Alternatively, an alpha-sympathetic receptor blocker, such a prazosin could be used to blunt the rise in MAP. Alpha-blockers are commonly available antihypertensive medications. The rise in MAP seen with splanchnic nerve stimulation is the result of alpha-receptor activation, which mediates arterial constriction. Because the affects of this therapy on reduced food intake and energy expenditure are related to beta-sympathetic receptor activity, addition of the alpha-blocker would not likely alter the therapeutic weight loss benefits.
Implantation of the lead/electrode assembly for activation of the greater splanchnic nerve is ideally accomplished percutaneously using an introducer as shown in
Percutaneous placement of the lead electrode assembly could be enhanced using direct or video assisted visualization. An optical port could be incorporated into the introducer. A separate channel would allow the electrode lead assembly to be inserted and positioned, once the nerve was visualized. Alternatively, a percutaneous endoscope could be inserted into the chest cavity for viewing advancement of the introducer to the nerve. The parietal lung pleuron is relatively clear, and the nerves and introducer can be seen running along the vertebral bodies. With the patient prone, the lungs are pulled forward by gravity creating a space for the endoscope and for viewing. This may avoid the need for single lung ventilation. If necessary, one lung could be collapsed to provide space for viewing. This is a common and safe procedure performed using a bifurcated endotracheal tube. The endoscope could also be placed laterally, and positive CO2 pressure could be used to push down the diaphragm, thereby creating a space for viewing and avoiding lung collapse.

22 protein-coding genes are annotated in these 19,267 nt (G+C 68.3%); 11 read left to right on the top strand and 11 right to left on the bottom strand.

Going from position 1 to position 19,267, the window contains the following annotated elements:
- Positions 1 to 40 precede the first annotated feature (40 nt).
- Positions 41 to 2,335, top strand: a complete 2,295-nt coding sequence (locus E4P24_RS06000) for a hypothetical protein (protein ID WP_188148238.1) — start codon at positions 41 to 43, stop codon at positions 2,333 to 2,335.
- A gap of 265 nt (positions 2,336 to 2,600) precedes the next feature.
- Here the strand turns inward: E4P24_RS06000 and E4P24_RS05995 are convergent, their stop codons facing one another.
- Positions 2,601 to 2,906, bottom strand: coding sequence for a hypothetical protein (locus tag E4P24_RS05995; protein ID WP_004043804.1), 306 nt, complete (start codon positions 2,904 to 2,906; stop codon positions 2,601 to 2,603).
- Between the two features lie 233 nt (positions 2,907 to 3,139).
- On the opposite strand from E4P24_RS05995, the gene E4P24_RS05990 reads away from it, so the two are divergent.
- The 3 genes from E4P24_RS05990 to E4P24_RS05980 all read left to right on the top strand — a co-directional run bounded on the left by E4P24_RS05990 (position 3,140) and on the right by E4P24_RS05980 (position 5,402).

Alternatively, stimulation electrodes could be placed along the sympathetic chain ganglia from approximately vertebra T4 to T11. This implantation could be accomplished in a similar percutaneous manner as above. This would create a more general activation of the sympathetic nervous system, though it would include activation of the neurons that comprise the splanchnic nerves.